11 May 2012


I am an older guy. I am 53 now and at this age one learns how precious some things are that he may have, or most likely certainly did, take for granted when he was 23 and still invincible or 33, or hell, even 43. But at 53 one’s mortality peers back at him in the mirror each morning. Gad, it’s a shocking and sobering feeling at times. So one also come to value time in as s fleeting and special, and you really do look back on the past with regret that you did not do this or your did that. So when one has 92 minutes of his life stolen that he can never get back there arises not only a feeling of anger and frustration but of deep and dire despair as well. And that is the quandary I often find myself watching horror movies anymore, and this film is an excellent example of what I once enjoyed about horror films and what they has become that makes me feel the watching of one only serves to bring me 90 or so minutes closer to my own demise.

The 1981 film The Howling by Joe Dante was and still is one of my favorite horror films. I recall being about a mere 22 years old and sitting stoned and a little drunk in the back of an old Cadillac drag racing a Mustang down SW Zarzamora Street in San Antonio Texas (back when you had a better chance of riding down that street and not get shot or stabbed than you do these days) and the water pump blowing out in our car. It all got fixed and we still made it to the theater in time and had a great time. The original Hollowing was filled with clever dark humor and sometimes subtle and sometimes hammer over the head references to older werewolf films. Far from a perfect movie but pretty darn near a perfect horror film. But what happened next always confused me and it really says a lot about me as horror film buff. The film spawned a long series of sequels that, I assume, only got worse and worse as each one came out. I believe it made it up to The Howling 7 and each one had another tiles, like Freaks or The Marsupials, or something. I have never seen any of them. I rented The Howling II: Your Sister is a Werewolf and watched about 10 or 15 minutes of it and popped it out and never troubled myself with another of the franchisee. Until now.

I watched this the other night on some sort of streaming TV program here in China called PPTV. So I did not spend any money on it and at first thought I might get into it. I knew it was not going to be a great flick but I assumed it was some sort of modern reboot or remake of one of my favorite horror films ever and it could not be that bad. Wrong. Wrong. Wrong. I forget that modern does not translate into better most of the time. In fact I almost feel I have written too much about this turkey. It is still stealing my life from me, but I feel I have to do this, to issue a warning to those who are considering seeing this. All I can do is fall on my knees and beseech you “Don’t! Don’t do it! For the love of God listen to me!” This is one of those films where during the final quarter or so of the film I am actually groaning out loud and moaning “oh come on!” to myself. This is as bad as a film can get for me if I decide to continue to watch it. I will let you know in a paragraph or two what I was groaning in misery about, although there were more than a couple groan producing attributes to this sorry excuse for a werewolf film.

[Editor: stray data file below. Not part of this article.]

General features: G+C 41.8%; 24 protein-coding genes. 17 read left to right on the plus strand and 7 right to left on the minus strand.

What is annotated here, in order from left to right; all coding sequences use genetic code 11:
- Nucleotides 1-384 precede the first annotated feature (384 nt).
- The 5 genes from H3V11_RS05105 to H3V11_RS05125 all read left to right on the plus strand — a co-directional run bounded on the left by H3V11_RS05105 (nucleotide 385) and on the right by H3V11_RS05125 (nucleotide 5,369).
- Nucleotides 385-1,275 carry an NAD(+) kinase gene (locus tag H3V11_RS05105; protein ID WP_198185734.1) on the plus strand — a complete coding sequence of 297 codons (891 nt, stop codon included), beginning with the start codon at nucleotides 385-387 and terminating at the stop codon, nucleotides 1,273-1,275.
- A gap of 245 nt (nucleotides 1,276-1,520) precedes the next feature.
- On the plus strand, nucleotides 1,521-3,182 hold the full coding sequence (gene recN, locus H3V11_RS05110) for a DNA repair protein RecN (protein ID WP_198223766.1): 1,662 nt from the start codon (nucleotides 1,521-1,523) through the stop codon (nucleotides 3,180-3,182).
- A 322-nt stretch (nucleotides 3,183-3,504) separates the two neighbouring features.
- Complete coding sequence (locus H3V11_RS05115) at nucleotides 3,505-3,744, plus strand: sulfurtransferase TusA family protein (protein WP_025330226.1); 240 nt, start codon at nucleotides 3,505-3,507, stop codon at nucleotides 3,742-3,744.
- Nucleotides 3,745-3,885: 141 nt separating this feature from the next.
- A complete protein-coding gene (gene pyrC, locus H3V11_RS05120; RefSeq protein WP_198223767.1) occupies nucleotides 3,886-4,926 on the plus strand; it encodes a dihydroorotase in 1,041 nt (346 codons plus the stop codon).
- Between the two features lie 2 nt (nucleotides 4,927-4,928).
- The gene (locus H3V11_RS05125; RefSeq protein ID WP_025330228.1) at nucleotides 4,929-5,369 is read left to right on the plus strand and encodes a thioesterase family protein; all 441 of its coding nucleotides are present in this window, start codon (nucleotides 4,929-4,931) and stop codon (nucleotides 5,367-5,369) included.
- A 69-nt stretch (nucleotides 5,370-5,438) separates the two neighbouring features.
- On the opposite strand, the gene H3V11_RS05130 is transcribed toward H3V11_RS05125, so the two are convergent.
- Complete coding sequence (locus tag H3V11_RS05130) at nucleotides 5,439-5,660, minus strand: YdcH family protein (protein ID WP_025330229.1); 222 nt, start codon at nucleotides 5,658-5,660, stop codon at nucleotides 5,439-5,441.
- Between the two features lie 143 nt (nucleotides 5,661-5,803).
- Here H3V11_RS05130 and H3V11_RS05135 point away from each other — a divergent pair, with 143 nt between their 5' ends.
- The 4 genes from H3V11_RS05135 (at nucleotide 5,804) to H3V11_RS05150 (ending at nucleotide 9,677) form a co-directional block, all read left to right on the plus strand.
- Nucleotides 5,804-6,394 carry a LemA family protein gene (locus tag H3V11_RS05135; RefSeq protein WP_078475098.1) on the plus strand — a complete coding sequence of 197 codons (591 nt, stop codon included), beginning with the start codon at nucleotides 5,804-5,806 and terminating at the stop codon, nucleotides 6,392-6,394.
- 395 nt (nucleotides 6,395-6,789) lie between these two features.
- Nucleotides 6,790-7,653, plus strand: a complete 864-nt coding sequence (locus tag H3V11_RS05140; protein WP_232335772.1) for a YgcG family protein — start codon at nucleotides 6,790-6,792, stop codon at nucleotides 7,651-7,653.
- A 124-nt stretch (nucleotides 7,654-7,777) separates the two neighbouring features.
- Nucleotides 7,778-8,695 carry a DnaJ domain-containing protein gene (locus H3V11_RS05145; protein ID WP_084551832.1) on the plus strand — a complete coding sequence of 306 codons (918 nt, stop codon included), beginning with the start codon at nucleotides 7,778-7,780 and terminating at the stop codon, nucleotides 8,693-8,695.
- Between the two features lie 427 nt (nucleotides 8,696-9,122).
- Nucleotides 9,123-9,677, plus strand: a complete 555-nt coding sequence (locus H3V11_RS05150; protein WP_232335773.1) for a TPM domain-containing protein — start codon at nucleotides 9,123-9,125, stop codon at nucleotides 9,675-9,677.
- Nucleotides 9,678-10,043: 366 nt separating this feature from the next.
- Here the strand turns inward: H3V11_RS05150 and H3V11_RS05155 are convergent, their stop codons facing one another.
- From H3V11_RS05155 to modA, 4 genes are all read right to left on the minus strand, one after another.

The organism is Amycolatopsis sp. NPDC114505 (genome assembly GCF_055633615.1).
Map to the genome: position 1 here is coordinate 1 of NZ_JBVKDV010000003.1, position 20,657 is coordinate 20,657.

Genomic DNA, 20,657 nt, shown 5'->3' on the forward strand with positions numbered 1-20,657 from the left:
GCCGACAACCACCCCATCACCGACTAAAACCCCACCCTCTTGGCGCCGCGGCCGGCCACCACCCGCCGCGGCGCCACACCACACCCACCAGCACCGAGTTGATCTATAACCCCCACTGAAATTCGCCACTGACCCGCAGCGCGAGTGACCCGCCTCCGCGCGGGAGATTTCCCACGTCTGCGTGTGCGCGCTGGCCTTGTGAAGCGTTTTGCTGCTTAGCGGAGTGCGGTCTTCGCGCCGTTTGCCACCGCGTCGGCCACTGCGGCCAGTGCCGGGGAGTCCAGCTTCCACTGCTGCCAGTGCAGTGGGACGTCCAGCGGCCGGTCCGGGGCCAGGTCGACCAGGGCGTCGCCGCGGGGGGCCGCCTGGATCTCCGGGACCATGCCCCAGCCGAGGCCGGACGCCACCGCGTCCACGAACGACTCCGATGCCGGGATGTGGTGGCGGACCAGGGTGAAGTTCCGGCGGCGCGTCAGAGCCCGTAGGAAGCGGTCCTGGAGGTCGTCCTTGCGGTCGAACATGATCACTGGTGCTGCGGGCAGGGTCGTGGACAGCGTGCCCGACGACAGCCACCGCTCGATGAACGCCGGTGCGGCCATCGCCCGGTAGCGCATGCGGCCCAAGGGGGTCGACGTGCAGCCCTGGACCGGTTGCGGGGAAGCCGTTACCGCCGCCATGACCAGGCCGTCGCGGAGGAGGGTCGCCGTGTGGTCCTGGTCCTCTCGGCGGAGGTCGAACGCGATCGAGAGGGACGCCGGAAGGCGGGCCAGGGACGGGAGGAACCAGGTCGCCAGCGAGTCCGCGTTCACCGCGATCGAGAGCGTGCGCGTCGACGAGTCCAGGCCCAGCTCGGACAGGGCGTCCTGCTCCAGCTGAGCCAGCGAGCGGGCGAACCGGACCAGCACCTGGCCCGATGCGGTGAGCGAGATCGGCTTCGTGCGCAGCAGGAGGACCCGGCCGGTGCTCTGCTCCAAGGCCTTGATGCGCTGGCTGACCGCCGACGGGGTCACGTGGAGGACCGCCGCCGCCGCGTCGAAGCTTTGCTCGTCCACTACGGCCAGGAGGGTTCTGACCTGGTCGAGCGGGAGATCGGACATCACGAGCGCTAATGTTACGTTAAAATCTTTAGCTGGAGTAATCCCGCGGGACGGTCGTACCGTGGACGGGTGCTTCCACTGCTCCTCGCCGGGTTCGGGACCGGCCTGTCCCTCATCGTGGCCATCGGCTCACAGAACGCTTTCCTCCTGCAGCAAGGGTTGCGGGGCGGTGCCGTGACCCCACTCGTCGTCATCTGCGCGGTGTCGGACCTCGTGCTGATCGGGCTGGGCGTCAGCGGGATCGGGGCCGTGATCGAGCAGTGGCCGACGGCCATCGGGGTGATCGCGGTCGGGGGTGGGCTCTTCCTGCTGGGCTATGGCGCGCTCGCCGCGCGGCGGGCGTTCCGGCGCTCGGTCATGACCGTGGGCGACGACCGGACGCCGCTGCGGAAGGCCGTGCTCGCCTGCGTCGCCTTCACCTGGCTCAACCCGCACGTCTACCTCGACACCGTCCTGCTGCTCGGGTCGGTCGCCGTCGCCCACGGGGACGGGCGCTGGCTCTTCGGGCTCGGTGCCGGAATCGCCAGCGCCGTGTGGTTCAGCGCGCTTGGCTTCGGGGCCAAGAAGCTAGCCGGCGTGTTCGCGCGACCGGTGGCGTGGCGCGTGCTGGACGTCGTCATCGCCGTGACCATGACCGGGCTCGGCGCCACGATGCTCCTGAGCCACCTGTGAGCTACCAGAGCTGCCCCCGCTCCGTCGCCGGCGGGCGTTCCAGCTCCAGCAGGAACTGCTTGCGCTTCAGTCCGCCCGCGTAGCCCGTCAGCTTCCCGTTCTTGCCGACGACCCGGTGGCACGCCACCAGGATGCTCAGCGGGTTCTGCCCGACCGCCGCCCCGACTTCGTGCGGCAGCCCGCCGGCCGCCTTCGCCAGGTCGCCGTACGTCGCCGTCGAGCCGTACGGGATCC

Daniel Radcliffe lookalike Will Kidman (Landon Liboiron) is going though all the Twilightesque teen angst all teens go through now in dealing with their vampire, warlock or werewolf issues. When I was growing up the big deal was whether or not a kid from a working class family would go on to college or go into the military. Simpler times. Now kids have to decide if they want to marry shiny vampires or how to carry on a relationship with the drug popping, ass-ogling school prima donna while facing that fact that along with his raging hormones he is also a raging lycanthrope. Add to that he has issues with the fact his mother died when he was born (or did she? Ooohhhh!) and his dad is still all whiny about it 18 years later (but he puts it behind him and finally takes off his SILVER engagement ring and gives it to Will) and all he has accomplished so far in life is helping the school get 2nd place (and a SILVER trophy with a pointy little top that has “I’ll be back in the picture later” written all over it) in the debate contest and soon we can understand poor Will’s pouty, brooding expression and dire, existential ramblings. Okay, no we can’t. We don’t want to. Who cares? We want him to end his pathetic life and maybe in doing so end the film as well, but no, he goes on and so does the movie.

For some reason he likes the less than charming Eliana Wynter (Lindsey Shaw). She is rude and arrogant, and dates the school jerk for some stupid reason she rationalizes later. Said school jerk of course does not like Will and picks on him big time. This is called a set-up for Will’s big get even scene later that seems like it was going to be a redoing of the same sort of scene in the first Spiderman film, except the get even scene in Spiderman was well shot and a bit funny, while the one here, well, was pretty lame and stupid. Lacking any humor or even enjoyable action. What we do learn is that in Highschools the bullies can carry guns and pump off rounds I the stairwell, get themselves killed by being tossed screaming down the stairwell and never have the police or school faculty get involved or ask questions. Not only that, but you can just leave the gun on the window sill and come back and get it later in the movie when you need it.